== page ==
There are readers who buy their crime fiction on the strength of a reliable author's name, banking on a known commodity. And there are those who pick up novels after encountering reviews like the one you’re reading now. But writers really value the third method by which their work slowly and surely achieves popularity: word of mouth. We’re all persuaded by the enthusiasm of a trusted friend – and LM Jackson must be relishing the fact that many of us are responding to the  buzz surrounding his Victorian-set mysteries. London Dust and The Last Pleasure Garden signalled that here we had another writer who could evoke the colour and danger of Victorian London with a master's touch – there were those who even breathed the sacred name of Conan Doyle in comparison. Moving with Jackson’s mystified characters through the swirling fogs of our pre-electric capital city is an exhilarating experience -- and it’s a trick he brings off again with total assurance in A Most Dangerous Woman. Leather Lane is the location of Sarah Tanner's dining and coffee rooms – and her clients and fellow traders are intrigued by this enigmatic woman, who clearly harbours some secrets from the past. As those who have read Jackson before will know, security for his protagonists is an illusion. When a friend of Sarah’s is savagely killed, and she is the only one to witness the murder, for reasons of her own she cannot inform the police. So she enlists a motley group to aid her in cracking the sinister mystery – all the time stalked by a master criminal with a finger in many pies. If this brilliant miscreant owes a little to Holmes’ nemesis Moriarty, who cares? Jackson is very much his own man in this phantasmagoric tour through the squalor and splendour of the greatest city in the Empire – and the resourceful Sarah is a wonderfully multi-faceted heroine, risking all in a highly dangerous gamble.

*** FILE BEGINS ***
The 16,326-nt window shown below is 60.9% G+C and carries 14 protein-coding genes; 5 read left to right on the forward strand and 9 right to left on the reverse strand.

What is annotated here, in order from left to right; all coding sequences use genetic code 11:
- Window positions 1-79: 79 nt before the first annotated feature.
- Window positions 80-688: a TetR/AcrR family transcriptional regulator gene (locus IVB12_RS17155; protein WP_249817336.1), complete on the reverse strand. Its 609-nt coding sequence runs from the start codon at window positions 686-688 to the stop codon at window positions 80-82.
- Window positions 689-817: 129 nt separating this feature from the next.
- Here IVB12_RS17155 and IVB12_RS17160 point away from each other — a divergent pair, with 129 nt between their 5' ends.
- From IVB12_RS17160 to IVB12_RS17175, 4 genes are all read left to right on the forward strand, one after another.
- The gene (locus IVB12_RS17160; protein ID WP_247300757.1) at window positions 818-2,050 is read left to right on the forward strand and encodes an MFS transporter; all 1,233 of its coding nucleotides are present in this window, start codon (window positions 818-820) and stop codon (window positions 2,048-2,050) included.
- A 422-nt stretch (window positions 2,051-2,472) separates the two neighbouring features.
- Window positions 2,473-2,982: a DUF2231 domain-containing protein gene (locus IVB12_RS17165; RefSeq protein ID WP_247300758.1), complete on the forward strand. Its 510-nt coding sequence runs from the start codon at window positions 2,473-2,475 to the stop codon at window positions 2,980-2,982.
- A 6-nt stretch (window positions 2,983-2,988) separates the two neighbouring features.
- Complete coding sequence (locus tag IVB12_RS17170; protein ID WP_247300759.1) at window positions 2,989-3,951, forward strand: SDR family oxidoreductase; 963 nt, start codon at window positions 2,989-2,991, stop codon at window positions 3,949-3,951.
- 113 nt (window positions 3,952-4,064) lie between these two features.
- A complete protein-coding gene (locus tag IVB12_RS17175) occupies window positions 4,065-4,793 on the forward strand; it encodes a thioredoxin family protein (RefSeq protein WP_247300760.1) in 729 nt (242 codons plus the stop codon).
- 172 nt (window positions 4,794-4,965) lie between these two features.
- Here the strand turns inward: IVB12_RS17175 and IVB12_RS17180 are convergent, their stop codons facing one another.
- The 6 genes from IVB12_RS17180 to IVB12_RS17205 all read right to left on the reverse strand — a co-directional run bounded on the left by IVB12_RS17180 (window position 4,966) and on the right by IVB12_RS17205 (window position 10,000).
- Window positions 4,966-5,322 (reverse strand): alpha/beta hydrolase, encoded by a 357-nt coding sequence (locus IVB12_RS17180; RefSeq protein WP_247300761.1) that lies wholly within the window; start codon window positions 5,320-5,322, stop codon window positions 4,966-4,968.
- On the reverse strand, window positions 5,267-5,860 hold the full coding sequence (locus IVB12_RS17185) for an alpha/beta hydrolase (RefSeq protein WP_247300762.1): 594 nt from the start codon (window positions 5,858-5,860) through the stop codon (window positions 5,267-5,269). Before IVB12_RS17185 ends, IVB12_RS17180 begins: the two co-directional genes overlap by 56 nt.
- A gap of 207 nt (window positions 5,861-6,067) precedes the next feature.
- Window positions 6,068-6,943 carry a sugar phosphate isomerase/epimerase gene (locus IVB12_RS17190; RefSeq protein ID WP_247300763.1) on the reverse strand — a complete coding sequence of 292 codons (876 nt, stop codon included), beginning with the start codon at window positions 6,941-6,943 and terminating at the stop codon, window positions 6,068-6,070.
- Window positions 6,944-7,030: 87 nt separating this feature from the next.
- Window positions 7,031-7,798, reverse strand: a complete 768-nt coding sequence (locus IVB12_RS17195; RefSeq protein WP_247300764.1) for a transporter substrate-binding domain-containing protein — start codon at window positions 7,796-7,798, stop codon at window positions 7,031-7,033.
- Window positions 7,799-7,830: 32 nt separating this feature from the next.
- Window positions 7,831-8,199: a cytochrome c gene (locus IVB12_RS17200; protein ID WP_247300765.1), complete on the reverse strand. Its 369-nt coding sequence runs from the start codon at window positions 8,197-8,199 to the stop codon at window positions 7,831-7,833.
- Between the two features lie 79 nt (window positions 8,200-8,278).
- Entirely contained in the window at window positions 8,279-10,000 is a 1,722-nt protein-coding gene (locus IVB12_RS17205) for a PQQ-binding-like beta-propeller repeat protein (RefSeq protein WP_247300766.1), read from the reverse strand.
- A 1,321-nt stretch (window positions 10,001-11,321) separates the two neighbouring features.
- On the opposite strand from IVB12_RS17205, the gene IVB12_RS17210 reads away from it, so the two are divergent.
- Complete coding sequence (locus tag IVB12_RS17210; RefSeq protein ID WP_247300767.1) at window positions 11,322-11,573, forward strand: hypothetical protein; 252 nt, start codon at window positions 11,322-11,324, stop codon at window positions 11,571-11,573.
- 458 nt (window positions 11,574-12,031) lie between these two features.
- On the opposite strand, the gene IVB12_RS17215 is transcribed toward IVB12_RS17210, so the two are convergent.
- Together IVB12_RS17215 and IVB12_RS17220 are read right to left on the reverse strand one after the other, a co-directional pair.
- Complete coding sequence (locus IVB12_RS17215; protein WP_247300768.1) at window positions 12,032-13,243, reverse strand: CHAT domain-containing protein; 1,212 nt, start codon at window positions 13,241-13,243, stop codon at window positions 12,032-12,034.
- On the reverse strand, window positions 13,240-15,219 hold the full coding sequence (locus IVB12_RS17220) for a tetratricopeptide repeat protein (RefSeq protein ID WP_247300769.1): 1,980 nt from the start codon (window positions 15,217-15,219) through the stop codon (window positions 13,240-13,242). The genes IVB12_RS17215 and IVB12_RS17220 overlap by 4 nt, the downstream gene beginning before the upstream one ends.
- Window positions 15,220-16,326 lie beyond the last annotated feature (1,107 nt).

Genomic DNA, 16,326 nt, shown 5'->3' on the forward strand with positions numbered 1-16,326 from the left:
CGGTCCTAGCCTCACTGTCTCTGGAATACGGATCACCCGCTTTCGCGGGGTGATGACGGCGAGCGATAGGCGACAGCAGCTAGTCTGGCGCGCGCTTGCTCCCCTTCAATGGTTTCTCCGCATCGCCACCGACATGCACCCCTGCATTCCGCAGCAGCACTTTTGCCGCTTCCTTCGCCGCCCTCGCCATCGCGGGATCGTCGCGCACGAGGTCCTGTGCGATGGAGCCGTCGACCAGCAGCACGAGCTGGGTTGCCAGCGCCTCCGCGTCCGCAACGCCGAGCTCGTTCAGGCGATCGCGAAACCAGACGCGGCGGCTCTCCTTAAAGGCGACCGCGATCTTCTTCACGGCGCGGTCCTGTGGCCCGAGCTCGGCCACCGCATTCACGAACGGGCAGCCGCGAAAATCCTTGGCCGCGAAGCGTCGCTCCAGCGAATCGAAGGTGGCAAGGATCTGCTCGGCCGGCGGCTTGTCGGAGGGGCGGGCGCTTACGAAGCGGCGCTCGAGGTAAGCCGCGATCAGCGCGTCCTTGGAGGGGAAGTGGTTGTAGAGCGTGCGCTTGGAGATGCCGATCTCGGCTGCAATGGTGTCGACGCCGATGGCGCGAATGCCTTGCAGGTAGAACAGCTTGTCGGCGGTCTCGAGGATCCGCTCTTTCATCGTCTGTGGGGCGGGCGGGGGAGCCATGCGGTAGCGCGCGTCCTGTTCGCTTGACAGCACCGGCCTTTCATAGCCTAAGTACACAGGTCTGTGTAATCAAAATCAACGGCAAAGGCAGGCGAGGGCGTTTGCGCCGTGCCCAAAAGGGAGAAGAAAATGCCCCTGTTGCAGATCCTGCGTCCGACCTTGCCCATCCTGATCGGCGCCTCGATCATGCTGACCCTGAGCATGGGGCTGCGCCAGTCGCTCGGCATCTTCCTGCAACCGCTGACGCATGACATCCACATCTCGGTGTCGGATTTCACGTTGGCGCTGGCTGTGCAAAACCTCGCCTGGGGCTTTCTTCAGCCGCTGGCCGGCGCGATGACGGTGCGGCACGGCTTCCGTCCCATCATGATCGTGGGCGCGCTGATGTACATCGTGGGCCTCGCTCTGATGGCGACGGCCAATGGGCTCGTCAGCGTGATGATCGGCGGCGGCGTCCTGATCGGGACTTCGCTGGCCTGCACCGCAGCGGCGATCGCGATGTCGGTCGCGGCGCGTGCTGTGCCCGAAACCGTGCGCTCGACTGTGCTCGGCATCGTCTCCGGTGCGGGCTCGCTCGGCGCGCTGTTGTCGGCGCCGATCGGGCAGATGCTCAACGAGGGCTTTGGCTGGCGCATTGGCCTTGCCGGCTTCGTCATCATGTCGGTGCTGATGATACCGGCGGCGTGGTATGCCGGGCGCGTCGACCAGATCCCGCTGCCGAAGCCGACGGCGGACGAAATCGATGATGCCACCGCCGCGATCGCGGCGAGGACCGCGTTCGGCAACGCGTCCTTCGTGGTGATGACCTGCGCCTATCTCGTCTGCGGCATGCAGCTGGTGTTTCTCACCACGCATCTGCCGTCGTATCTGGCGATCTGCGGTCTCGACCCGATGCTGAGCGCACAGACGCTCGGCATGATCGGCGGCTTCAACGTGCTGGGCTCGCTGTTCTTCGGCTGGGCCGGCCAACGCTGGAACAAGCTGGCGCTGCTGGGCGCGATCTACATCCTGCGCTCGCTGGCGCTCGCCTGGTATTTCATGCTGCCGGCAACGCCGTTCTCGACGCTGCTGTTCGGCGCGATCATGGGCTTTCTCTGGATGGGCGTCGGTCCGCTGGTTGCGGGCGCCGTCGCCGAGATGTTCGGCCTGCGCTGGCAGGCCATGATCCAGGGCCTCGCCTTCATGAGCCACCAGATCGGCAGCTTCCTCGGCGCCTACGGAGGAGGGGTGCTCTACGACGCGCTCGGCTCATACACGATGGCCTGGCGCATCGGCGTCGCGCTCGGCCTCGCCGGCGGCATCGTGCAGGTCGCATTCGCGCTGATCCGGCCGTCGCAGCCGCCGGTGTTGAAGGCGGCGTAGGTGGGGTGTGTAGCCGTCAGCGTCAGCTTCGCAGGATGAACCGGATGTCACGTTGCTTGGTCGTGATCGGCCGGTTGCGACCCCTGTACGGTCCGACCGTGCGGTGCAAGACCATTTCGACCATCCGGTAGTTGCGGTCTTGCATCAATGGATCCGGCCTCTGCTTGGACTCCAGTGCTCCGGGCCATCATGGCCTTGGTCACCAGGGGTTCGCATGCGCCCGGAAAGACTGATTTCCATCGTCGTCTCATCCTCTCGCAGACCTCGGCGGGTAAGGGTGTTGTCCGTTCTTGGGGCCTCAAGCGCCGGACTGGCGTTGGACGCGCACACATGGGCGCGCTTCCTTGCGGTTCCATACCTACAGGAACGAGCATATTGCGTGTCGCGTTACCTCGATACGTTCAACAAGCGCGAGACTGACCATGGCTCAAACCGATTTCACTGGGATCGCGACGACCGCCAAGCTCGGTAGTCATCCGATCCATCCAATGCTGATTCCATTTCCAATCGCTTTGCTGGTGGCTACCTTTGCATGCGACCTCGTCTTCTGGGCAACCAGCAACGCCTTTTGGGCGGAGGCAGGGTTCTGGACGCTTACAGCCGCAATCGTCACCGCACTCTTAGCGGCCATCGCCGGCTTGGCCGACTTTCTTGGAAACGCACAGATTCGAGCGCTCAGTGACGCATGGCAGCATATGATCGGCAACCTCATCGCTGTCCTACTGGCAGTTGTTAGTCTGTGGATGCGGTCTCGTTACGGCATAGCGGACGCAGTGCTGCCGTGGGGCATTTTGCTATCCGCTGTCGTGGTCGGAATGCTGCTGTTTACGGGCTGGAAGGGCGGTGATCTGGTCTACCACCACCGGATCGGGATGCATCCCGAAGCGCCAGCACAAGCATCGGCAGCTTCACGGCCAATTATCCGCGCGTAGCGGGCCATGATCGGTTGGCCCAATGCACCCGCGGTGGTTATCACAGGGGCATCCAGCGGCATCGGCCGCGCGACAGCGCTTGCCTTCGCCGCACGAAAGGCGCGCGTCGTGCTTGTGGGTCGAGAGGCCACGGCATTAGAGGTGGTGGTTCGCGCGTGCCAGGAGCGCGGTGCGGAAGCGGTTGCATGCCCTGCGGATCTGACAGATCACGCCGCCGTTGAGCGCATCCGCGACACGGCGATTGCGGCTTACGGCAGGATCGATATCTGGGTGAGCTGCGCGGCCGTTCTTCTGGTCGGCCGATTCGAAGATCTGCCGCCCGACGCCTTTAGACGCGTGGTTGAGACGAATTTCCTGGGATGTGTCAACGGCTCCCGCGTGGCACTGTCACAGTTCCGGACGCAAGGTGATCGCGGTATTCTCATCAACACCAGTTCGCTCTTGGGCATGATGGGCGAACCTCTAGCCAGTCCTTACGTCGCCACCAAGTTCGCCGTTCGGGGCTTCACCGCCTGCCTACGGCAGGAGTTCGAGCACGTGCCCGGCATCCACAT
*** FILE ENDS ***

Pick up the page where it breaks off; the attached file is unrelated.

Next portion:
by Barry Forshaw

Daily Express, 30th March 2007


Order from